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EEOC Proposes Changes to Rules for Wellness Program Incentives

The EEOC has proposed new rules addressing the incentives employers may lawfully offer to their employees to encourage participation in wellness programs which require the disclosure of employee medical information without violating the ADA or GINA.

Currently HIPAA, as amended by the Affordable Care Act, allows employers to offer employees incentives of up to 30% of the total cost of health insurance to encourage participation in certain wellness programs.  The ADA, however, requires employee participation in programs that include medical exams or medical inquiries be voluntary.  Since neither the ADA nor GINA define “voluntary”, the new rules proposed by the EEOC provide that in order to comply with the ADA or GINA, employers can offer no more than a “de minimis” incentive to encourage participation in wellness programs, with limited exception.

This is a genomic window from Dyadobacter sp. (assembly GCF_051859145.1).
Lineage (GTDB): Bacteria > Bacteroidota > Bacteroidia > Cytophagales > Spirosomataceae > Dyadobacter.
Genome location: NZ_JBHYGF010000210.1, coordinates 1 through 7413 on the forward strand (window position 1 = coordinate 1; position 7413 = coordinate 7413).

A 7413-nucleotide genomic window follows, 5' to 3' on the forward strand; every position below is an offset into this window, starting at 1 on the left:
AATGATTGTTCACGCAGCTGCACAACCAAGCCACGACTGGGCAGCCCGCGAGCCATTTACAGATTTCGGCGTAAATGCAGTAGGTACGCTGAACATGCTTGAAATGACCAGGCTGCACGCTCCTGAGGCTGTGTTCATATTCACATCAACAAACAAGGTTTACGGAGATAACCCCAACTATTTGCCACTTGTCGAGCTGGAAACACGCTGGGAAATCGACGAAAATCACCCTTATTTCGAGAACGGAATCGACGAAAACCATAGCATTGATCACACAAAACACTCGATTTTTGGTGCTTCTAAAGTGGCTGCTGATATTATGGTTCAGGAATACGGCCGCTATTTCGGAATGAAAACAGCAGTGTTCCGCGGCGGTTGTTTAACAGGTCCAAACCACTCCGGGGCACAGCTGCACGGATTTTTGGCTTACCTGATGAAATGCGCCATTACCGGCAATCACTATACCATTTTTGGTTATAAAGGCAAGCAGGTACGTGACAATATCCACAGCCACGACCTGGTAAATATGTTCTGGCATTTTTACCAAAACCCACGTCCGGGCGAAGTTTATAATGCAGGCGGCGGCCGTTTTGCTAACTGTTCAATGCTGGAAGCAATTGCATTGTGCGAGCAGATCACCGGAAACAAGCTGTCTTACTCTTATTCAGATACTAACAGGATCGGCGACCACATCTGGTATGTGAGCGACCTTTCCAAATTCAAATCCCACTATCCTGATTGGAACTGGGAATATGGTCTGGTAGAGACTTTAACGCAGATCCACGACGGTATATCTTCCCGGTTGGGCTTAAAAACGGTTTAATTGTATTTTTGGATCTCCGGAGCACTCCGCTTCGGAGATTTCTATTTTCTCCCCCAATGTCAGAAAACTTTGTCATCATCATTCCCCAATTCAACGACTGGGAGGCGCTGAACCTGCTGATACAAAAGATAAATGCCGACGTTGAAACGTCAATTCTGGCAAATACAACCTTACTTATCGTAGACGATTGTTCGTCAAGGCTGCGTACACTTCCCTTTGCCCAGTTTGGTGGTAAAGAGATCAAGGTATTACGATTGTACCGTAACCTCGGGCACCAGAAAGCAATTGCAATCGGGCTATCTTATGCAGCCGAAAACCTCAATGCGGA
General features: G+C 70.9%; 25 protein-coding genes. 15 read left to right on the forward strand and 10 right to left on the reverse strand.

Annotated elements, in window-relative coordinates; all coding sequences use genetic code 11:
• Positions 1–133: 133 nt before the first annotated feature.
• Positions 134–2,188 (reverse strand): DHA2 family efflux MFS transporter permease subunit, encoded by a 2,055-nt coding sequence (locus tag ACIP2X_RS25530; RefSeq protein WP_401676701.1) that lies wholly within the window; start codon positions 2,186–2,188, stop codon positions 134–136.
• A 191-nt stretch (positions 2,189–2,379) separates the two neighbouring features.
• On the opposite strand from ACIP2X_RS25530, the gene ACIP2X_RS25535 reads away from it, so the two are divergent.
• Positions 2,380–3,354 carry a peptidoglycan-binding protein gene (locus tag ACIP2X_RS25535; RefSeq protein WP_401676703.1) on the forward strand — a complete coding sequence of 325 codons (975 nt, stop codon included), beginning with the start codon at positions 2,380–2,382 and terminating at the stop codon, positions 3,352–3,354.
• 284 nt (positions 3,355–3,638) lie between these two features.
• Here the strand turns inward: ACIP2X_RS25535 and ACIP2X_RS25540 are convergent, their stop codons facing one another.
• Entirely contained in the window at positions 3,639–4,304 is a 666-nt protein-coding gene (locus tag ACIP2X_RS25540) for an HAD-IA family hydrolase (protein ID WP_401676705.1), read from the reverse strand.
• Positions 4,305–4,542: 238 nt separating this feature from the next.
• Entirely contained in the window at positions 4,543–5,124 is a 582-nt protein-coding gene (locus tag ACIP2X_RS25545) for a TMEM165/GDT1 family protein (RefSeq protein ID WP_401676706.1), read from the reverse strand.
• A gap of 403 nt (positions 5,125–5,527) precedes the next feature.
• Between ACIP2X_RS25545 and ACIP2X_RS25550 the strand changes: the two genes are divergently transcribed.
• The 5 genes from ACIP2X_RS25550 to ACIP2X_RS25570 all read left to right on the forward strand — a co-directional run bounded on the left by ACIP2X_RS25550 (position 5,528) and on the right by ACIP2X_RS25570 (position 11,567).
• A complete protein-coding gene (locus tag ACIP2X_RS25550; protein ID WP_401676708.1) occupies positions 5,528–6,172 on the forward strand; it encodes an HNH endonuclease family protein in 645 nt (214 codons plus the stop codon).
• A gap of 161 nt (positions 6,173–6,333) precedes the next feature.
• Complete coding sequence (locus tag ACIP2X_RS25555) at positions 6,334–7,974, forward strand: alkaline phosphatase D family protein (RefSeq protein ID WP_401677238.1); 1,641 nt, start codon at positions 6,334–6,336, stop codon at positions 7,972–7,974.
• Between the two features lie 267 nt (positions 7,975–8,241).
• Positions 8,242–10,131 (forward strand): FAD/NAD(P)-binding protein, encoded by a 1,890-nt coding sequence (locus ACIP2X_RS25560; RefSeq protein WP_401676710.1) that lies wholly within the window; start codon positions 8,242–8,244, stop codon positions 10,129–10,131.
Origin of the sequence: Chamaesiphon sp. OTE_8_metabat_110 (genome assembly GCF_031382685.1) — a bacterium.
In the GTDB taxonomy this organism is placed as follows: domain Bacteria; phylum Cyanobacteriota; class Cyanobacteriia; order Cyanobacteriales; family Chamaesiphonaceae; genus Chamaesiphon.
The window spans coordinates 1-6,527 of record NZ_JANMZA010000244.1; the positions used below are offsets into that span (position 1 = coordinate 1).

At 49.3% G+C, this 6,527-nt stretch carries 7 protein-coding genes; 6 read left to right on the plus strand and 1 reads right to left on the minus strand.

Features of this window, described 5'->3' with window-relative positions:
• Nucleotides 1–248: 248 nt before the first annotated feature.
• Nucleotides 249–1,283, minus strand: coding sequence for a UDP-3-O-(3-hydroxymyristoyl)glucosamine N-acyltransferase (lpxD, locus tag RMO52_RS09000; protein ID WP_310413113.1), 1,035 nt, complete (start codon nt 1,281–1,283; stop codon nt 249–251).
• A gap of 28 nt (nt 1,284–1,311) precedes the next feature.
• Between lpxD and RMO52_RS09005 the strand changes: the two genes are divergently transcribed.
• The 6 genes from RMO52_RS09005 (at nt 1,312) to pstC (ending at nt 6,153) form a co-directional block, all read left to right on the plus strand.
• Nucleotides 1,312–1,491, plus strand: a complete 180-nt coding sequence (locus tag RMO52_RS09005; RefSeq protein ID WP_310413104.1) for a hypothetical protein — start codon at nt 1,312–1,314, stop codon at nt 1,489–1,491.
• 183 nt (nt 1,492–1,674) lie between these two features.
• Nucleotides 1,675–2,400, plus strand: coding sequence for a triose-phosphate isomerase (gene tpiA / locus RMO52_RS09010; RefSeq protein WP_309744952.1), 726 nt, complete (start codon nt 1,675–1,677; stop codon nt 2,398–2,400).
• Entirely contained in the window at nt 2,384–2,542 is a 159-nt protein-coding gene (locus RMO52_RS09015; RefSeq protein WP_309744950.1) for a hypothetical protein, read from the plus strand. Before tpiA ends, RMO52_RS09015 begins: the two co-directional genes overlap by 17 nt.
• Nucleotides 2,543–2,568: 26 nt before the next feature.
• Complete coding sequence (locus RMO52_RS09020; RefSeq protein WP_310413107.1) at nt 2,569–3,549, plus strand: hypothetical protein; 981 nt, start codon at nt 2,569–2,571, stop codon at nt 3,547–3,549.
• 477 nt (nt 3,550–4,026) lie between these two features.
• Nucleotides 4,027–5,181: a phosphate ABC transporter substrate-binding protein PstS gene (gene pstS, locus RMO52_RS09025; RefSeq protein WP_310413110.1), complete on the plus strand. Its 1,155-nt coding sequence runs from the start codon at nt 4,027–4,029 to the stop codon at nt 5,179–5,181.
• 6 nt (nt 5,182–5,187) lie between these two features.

The EEOC has not yet provided a definition for “de minimis”; however, it does suggest that “a water bottle or a gift card of modest value for each participating family member” would be examples of clearly de minimis incentives.  The proposed new rules come as a direct result of AARP v. EEOC,[1]where the U.S. District Court for the District of Columbia vacated a portion of the EEOC’s previous guidance on incentives for voluntary wellness programs.

The proposed rule changes have been sent to the Federal Register for publication.  Once they are published, the public will have 60 calendar days to submit comments for consideration by the EEOC.  Unofficial versions of the proposed new rules may be found here.

Our labor and employment team will continue to keep employers up to date on pertinent legal changes impacting the workplace and can provide assistance to assure compliance with any new obligations.

[1]  267 F. Supp. 3d 14, 29-34, 38 (D.D.C. 2017)